When it’s nice outside, kids like to run, jump, ride bikes – the normal, every day summer activities. Many also play sports such as soccer, baseball, and football. So when your child says their legs hurt it may not be a surprise, but as parents, when should we become concerned? Is it just “growing pains”?
Well, guess what? Growing pains is actually a real condition. Growing pains are achy, throbbing muscles in the legs that affect some 25-40% of children between the ages of 3 to 5 and 8 to 12, but researchers do not know exactly what causes growing pains.
Your child might be experiencing growing pains if muscles in their thighs, calves, or behind the knee hurt in the late afternoon or evening. The pain might even get bad enough to wake them up. If your child has had a full day of activity, there is a greater chance of having muscle pains or growing pains at night. Growing pains are typically felt in both legs and subside by morning.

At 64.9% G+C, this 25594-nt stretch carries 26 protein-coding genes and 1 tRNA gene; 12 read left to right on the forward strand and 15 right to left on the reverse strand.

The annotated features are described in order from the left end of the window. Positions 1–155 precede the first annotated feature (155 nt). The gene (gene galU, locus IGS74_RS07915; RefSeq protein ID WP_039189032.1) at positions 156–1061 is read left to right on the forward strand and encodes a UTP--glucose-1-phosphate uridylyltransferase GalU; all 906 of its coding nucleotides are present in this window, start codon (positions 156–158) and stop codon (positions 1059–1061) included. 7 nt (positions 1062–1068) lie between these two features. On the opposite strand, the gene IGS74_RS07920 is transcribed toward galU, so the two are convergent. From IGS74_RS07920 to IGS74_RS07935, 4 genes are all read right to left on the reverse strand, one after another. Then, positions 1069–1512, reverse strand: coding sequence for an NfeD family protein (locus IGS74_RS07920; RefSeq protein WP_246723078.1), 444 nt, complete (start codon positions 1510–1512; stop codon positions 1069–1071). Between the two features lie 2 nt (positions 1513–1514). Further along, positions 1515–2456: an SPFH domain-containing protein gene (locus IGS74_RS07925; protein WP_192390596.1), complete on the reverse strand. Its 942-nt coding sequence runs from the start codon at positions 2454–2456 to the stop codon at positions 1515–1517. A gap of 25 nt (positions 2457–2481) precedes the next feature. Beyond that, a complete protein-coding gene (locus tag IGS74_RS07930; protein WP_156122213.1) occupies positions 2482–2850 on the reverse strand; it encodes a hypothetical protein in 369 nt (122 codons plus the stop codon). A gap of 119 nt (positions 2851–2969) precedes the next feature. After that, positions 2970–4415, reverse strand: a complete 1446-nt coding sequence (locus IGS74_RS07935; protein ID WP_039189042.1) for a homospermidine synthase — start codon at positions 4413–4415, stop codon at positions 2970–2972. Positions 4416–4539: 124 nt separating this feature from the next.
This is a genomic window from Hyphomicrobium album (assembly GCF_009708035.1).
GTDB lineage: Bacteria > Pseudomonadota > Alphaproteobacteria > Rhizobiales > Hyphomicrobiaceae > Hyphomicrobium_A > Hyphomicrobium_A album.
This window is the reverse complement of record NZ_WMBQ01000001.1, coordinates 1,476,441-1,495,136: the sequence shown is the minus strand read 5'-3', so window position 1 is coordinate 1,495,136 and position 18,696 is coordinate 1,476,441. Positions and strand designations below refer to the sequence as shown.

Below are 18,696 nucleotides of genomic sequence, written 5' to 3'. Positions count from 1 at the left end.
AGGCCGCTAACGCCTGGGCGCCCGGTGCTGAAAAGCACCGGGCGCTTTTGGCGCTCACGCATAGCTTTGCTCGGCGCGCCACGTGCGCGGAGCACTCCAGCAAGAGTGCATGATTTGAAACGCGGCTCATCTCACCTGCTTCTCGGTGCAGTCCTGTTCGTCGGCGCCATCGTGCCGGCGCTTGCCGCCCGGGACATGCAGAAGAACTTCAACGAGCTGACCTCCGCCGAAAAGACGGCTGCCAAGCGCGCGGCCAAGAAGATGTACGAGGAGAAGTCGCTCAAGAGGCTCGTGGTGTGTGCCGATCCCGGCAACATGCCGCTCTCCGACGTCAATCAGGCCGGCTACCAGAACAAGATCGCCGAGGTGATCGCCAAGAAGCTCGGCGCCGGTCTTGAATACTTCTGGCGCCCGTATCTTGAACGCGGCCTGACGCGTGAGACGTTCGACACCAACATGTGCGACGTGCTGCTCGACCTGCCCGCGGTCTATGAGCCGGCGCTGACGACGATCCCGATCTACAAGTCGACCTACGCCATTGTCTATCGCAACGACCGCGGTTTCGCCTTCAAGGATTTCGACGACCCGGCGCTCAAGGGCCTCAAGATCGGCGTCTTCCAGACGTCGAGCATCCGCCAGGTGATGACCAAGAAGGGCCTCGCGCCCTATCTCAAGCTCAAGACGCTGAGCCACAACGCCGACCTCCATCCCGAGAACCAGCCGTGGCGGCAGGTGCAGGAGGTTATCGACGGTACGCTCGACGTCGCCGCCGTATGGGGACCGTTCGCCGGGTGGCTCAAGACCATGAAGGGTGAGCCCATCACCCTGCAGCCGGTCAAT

How can we treat growing pains?
The achiness and pain should go away with ibuprofen and gentle massage or heat. You may need to call a doctor if the pain does not subside, or if the muscles seem overly tender. If your child refuses to let you touch the area, this could be a concern. Other signs to watch for are redness, or heat, or swelling especially in the joints, as growing pains do not affect the joints.
If you are concerned about the pain and symptoms your child is experiencing, please don’t hesitate to call the offices of Tucson Orthopaedic Institute for an appointment at (520) 327-KIDS (5437).
We have two board-certified and fellowship-trained pediatric orthopedic surgeons – Dr. Luis Piedrahita, MDand Dr. Brian Nielson, MD – on staff ready to serve your family’s needs. They see patients at two locations – East or Northwest Tucson.
For more information on what we can do for you check out our pediatric orthopedic section on our website.